Grant: $29,780 - National Institutes of Health - Jul. 21, 2009
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Award Description: DESCRIPTION (provided by applicant): This proposal is a resubmission of our competing renewal application of our current project on the role of Na+-K+-Cl- cotransporter isoform1 (NKCC1) in cerebral ischemic damage. The long-term goal of the research is to understand the role of ion transport proteins in disruption of ion homeostasis following ischemia and to determine whether these ion transport proteins are potential targets for developing more effective stroke treatments. NKCC1 transports Na+, K+, and Cl- ions into cells under physiological conditions, and is important in regulation of intracellular Na+ and Cl-, cell volume, and K+ uptake in the central nervous system. In the past funding period, we found that overstimulation of NKCC1 activity following ischemia plays a role in ischemic cell death. For example, NKCC1 activity is up-regulated via protein phosphorylation following oxygen and glucose deprivation (OGD) and transient focal ischemia. Pharmacological inhibition or genetic ablation of NKCC1 is neuroprotective in both in vitro and in vivo ischemia. However, the cellular mechanisms underlying the role of this protein in ischemic damage are not fully understood. In the current funding period, we further discovered that NKCC1 activity plays a role not only in intracellular Na+ and Cl- overload, it also contributes to a delayed, secondary Ca2+ rise in astrocytes and neurons during reoxygenation (REOX) following OGD. Our preliminary study suggests that this pathological Ca2+ entry was mediated by reversal of Na+/Ca2+ exchange (NCXrev). The NKCC1-mediated intracellular Na+ overload in part triggered the NCX in the reverse mode of operation. We found an increased Ca2+ uptake by endothelium reticulum (ER) and mitochondria during REOX. Intriguingly, inhibition of NKCC1 activity attenuated Ca2+ accumulation in ER and mitochondria, significantly reduced loss of (m, and Cyt. C release. These data demonstrate that the ion transport proteins (NKCC1 and NCXrev) are important in ischemic cell damage. In the next stage of the project, we will further examine the molecular mechanisms underlying the role of NKCC1 and NCXrev in neuronal and astroglial damage using in vitro and in vivo models of ischemia. PUBLIC HEALTH RELEVANCE: This proposal is to study the role of Na+-K+-Cl- cotransporter isoform1 (NKCC1) in cerebral ischemic damage. The long-term goal of the research is to understand the role of ion transport proteins in disruption of ion homeostasis following ischemia and to determine whether these ion transport proteins are potential targets for developing more effective stroke treatments.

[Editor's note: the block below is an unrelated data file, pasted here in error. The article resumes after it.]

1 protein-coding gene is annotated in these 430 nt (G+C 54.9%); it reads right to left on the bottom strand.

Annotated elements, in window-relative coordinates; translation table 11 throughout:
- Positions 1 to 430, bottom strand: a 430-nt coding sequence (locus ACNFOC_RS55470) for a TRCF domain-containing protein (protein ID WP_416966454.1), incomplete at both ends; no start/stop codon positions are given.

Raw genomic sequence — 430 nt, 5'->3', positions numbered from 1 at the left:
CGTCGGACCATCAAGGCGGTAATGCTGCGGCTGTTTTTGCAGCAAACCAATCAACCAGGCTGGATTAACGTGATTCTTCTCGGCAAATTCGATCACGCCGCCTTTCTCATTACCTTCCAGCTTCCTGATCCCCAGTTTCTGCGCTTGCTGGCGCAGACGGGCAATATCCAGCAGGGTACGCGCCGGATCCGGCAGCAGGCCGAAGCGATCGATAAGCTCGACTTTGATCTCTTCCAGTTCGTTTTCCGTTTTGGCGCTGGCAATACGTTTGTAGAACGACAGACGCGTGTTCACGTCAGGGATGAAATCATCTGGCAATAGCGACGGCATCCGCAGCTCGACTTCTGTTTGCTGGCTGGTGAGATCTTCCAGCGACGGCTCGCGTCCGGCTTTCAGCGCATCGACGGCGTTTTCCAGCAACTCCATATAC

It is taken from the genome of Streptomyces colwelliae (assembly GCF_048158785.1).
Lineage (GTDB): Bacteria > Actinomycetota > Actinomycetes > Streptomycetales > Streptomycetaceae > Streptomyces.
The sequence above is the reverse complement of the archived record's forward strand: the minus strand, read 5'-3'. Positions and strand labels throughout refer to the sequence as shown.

Project Description: See Award Description
Jobs Summary: The University of Wisconsin - Madison appreciates the American Recovery and Reinvestment Act (ARRA) funding. This additional funding will allow the University to retain employees and create new jobs. It is anticipated that the job classifications that will be created or retained for this award will be: Lead Researchers, Associate Researchers (including post doctoral research), Graduate Student Research Assistants, Undergraduate Student Research Assistants, Administrative Support positions, and/or Technical Support positions. (Total jobs reported: 0)
Project Status: Less Than 50% Completed
This award's data was last updated on Jul. 21, 2009. Help expand these official descriptions using the wiki below.